Researching South Carolina and the colonial era has produced some phrases that I just love. “When the bucks are in velvet” is one of them.
If you’ve never read Archibald Rutledge’s memoir, “Home by the River” — consider it. Beautiful prose describing a landscape the author so clearly loved. The place is Hampton Plantation, South Carolina and it’s where Eliza Lucas Pinckney spent her final years (excluding the brief stint in Philly where she went for cancer treatments at the end of her life).
Even from the road and barely visible through the tall grasses, you could see the plush surface of these antlers.
When the bucks are in velvet, saplings need protection, apparently, because of the fervor with which the deer will run their antlers across the small trunks — to the trees’ ruination.
Another phrase came from a book about North Carolina (mentioned on this blog before – links to follow) and describes one of the ways the enslaved supplemented their meager rations: “gigging for sturgeon” (that’s spear fishing, PS).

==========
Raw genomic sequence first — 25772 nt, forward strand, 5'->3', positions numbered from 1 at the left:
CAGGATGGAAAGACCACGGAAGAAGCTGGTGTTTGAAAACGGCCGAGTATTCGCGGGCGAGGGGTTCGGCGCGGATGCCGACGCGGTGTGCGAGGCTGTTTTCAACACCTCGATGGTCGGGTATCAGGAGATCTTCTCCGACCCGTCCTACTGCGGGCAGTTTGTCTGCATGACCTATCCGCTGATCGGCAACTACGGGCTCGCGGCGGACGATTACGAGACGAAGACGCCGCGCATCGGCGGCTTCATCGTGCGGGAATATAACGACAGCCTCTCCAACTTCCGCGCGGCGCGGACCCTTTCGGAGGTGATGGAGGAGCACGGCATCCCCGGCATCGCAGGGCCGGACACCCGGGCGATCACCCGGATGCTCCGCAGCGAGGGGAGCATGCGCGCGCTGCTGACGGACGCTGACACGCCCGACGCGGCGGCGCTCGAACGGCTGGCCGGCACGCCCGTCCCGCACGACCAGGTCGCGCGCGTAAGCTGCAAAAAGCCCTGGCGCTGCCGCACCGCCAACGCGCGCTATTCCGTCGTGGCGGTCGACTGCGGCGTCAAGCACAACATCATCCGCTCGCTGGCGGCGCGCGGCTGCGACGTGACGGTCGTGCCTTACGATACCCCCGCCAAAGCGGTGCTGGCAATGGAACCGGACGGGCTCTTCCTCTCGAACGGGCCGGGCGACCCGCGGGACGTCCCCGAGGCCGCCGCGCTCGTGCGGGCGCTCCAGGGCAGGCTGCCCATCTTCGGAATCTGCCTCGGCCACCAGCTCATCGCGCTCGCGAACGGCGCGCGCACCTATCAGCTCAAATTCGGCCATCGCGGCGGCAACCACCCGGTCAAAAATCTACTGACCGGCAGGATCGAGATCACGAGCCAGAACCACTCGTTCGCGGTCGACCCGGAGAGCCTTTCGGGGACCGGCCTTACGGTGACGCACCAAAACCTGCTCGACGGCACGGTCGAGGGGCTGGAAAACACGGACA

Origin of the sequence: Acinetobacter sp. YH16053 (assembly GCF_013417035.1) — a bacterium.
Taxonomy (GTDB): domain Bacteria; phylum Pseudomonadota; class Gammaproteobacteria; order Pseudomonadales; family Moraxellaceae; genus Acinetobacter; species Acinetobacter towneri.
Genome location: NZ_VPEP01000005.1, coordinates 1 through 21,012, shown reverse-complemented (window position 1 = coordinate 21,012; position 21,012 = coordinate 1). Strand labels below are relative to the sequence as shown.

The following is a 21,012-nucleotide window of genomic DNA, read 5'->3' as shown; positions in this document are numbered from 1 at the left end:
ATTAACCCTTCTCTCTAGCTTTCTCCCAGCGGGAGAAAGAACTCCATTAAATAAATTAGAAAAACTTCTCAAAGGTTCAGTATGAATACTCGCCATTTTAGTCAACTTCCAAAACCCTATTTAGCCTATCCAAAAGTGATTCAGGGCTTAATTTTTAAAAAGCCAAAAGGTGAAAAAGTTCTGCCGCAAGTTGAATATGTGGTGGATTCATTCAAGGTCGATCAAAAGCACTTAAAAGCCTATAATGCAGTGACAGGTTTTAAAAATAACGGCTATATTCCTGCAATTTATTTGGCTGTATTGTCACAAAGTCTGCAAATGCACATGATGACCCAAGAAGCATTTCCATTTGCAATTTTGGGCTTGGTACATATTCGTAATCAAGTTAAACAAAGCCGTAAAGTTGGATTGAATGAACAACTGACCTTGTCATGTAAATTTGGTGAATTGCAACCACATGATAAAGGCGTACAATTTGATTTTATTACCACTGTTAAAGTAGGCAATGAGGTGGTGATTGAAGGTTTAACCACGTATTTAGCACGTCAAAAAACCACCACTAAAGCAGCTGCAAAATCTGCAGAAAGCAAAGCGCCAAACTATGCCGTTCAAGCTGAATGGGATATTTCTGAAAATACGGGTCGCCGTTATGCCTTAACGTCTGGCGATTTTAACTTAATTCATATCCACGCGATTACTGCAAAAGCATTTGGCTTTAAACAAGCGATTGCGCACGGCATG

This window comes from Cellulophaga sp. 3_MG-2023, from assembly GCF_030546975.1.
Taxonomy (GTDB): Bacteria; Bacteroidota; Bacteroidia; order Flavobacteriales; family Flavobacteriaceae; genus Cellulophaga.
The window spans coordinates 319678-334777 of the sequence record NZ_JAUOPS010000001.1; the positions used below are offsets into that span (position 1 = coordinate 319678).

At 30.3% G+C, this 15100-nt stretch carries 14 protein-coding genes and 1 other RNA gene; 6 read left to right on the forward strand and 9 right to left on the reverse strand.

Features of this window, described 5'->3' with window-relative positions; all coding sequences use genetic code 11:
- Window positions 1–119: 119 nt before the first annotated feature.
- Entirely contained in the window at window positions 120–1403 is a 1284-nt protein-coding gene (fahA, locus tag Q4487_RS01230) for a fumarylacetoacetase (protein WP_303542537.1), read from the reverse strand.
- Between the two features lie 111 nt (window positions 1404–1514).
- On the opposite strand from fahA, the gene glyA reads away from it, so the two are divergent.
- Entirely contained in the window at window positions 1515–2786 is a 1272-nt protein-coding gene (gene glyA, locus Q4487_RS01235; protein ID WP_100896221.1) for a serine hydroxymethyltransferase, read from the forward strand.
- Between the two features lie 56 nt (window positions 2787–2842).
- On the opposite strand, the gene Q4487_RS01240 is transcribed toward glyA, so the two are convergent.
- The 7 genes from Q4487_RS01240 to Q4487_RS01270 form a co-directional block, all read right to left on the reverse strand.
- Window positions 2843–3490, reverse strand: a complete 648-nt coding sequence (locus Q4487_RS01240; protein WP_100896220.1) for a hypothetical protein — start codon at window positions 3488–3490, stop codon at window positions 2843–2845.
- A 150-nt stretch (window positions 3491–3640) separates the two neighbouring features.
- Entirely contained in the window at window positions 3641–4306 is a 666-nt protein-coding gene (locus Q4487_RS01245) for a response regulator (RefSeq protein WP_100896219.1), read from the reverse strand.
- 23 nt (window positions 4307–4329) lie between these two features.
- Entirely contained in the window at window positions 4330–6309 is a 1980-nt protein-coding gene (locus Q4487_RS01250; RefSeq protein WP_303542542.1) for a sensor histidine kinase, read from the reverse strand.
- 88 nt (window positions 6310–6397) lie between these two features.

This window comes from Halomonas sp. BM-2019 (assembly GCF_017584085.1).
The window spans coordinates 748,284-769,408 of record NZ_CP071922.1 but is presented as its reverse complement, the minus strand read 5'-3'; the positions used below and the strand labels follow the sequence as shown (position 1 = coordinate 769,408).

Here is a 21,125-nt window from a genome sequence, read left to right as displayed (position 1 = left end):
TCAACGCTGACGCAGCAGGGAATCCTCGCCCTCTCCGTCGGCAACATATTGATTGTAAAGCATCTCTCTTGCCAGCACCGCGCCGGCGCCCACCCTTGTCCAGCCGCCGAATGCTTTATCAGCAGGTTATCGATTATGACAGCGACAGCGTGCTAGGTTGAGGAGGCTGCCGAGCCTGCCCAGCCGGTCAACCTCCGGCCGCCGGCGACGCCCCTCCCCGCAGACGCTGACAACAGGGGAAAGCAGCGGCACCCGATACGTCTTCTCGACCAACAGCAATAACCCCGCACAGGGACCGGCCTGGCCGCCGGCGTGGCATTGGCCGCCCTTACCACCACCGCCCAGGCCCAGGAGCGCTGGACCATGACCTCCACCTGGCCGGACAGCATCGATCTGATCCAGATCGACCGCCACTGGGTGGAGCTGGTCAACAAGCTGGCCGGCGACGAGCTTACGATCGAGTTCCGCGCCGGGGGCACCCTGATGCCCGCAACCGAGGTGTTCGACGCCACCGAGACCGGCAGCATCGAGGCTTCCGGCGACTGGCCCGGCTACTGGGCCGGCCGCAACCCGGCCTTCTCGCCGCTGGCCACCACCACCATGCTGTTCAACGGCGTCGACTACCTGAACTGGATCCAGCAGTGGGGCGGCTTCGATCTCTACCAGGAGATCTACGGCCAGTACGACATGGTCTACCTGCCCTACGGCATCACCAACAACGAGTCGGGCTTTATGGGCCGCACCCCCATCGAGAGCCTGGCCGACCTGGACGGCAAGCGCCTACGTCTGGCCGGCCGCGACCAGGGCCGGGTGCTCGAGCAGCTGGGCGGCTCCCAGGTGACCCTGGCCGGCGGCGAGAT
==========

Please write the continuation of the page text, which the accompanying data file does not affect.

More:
Well, not far from Denver we wandered into Pro Bass, a store so huge it makes Dicks Sporting Goods look like a 7-11. I saw my first sturgeon there on Saturday. Just at the base of the store’s central staircase, a huge fish tank housed one of these prehistoric-looking fish.
These things can grow to enormous sizes and live a long time (how’s that for precision?)
Here’s a video of an angler catching a seven footer in some tiny creek that looks like it could be along the Carolina coast. I watched half of it and it was a hoot.
This little lake (above) is two blocks from our Airbnb, while Boulder Creek (below) runs through town about three miles from here. In the 90+ temps, it was a very popular place yesterday.